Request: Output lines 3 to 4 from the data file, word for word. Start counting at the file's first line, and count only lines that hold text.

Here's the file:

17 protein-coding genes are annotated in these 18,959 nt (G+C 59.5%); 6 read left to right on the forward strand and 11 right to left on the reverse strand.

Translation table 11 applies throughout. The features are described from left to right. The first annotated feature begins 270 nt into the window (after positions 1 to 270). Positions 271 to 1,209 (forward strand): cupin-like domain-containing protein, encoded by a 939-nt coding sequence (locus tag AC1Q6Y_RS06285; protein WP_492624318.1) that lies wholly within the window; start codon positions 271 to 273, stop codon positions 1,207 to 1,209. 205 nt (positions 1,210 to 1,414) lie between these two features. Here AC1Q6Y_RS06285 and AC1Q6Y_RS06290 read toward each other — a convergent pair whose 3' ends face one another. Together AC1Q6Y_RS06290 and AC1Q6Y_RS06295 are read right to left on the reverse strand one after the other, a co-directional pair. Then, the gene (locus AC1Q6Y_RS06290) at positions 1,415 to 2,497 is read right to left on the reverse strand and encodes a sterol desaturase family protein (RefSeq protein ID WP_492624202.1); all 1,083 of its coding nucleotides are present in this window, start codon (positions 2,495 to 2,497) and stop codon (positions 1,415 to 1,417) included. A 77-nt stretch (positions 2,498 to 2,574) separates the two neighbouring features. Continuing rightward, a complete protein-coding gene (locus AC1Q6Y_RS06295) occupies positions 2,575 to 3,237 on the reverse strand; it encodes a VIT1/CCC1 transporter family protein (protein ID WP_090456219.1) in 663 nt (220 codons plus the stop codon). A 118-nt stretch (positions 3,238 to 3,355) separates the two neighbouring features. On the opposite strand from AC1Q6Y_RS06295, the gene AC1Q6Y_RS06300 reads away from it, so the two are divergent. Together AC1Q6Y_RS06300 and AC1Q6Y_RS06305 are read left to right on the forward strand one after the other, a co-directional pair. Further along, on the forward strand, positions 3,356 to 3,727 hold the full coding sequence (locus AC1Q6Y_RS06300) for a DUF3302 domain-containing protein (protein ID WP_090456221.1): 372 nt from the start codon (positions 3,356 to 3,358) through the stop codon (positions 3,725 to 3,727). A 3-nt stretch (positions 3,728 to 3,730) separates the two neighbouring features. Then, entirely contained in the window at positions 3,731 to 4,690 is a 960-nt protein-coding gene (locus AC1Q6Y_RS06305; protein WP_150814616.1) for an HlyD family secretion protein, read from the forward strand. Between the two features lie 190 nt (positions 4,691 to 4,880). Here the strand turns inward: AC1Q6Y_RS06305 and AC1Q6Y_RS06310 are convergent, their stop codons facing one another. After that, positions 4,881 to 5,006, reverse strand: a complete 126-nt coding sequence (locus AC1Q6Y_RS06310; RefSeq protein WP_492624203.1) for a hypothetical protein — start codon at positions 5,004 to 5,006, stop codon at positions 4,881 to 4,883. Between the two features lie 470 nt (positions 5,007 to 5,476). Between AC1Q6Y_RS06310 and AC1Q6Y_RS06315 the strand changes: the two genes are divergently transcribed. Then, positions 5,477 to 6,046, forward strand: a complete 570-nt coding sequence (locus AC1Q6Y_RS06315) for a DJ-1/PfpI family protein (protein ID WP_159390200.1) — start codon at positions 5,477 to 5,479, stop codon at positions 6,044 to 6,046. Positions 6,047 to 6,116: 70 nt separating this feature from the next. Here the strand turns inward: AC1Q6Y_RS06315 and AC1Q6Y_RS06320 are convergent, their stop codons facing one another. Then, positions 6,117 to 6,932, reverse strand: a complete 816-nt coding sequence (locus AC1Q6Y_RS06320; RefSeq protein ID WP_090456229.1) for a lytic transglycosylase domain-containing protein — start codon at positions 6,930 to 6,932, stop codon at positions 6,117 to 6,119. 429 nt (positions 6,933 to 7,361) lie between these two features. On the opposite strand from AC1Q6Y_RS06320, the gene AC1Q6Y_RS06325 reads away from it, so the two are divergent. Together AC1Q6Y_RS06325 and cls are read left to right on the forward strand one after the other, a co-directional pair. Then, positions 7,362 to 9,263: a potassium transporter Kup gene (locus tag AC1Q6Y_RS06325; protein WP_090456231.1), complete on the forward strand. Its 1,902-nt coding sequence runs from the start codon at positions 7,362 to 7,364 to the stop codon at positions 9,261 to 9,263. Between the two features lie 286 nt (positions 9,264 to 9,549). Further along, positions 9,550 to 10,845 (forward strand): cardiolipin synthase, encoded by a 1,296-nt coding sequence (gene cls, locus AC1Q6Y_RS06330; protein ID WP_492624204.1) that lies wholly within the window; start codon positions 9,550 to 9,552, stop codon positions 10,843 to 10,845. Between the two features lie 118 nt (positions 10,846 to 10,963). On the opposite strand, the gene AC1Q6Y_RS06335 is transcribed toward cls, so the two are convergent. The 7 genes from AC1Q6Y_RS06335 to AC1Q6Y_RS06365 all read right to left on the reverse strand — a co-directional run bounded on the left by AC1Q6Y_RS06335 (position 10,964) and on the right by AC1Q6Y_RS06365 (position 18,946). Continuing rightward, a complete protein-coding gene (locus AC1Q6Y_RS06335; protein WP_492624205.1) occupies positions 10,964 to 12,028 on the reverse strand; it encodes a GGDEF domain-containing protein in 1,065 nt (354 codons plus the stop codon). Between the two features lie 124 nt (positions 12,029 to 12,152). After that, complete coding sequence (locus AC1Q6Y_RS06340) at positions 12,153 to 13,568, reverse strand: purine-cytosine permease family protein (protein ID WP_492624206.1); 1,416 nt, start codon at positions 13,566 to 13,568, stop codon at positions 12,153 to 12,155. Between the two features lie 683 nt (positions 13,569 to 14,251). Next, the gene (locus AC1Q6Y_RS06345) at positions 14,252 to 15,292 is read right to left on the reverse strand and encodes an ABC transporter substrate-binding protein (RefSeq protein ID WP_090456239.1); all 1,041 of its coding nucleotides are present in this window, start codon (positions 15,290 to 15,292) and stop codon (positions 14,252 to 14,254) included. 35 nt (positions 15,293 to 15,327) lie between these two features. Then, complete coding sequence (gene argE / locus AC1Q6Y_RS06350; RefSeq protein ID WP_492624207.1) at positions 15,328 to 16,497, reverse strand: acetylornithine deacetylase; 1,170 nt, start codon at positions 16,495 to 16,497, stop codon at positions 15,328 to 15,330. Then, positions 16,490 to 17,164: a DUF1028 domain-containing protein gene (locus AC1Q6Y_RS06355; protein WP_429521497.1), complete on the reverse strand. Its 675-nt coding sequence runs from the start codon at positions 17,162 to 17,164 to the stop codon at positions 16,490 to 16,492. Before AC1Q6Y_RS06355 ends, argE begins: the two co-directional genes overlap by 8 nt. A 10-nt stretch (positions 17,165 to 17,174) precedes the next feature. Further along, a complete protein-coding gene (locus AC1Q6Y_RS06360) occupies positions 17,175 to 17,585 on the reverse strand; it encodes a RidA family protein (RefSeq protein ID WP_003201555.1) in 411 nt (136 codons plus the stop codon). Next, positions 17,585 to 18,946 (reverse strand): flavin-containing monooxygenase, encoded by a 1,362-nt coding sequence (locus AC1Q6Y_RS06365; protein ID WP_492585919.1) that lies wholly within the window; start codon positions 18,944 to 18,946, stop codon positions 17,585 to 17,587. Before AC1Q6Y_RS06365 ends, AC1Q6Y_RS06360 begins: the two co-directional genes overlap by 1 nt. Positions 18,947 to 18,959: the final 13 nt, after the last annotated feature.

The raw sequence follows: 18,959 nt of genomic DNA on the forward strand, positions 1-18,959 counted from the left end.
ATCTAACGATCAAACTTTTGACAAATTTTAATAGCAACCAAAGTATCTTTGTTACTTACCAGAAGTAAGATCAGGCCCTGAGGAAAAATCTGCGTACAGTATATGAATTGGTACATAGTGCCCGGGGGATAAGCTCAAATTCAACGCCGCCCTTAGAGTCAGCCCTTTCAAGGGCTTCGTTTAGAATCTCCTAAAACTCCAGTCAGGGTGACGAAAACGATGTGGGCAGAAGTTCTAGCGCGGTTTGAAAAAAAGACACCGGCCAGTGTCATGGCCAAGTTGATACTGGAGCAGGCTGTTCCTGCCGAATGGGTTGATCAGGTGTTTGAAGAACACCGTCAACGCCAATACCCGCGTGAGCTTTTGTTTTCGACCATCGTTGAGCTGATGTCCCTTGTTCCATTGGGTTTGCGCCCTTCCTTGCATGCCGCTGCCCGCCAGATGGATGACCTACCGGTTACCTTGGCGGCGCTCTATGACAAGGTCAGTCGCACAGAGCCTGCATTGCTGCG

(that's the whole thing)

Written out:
The raw sequence follows: 18,959 nt of genomic DNA on the forward strand, positions 1-18,959 counted from the left end.
ATCTAACGATCAAACTTTTGACAAATTTTAATAGCAACCAAAGTATCTTTGTTACTTACCAGAAGTAAGATCAGGCCCTGAGGAAAAATCTGCGTACAGTATATGAATTGGTACATAGTGCCCGGGGGATAAGCTCAAATTCAACGCCGCCCTTAGAGTCAGCCCTTTCAAGGGCTTCGTTTAGAATCTCCTAAAACTCCAGTCAGGGTGACGAAAACGATGTGGGCAGAAGTTCTAGCGCGGTTTGAAAAAAAGACACCGGCCAGTGTCATGGCCAAGTTGATACTGGAGCAGGCTGTTCCTGCCGAATGGGTTGATCAGGTGTTTGAAGAACACCGTCAACGCCAATACCCGCGTGAGCTTTTGTTTTCGACCATCGTTGAGCTGATGTCCCTTGTTCCATTGGGTTTGCGCCCTTCCTTGCATGCCGCTGCCCGCCAGATGGATGACCTACCGGTTACCTTGGCGGCGCTCTATGACAAGGTCAGTCGCACAGAGCCTGCATTGCTGCG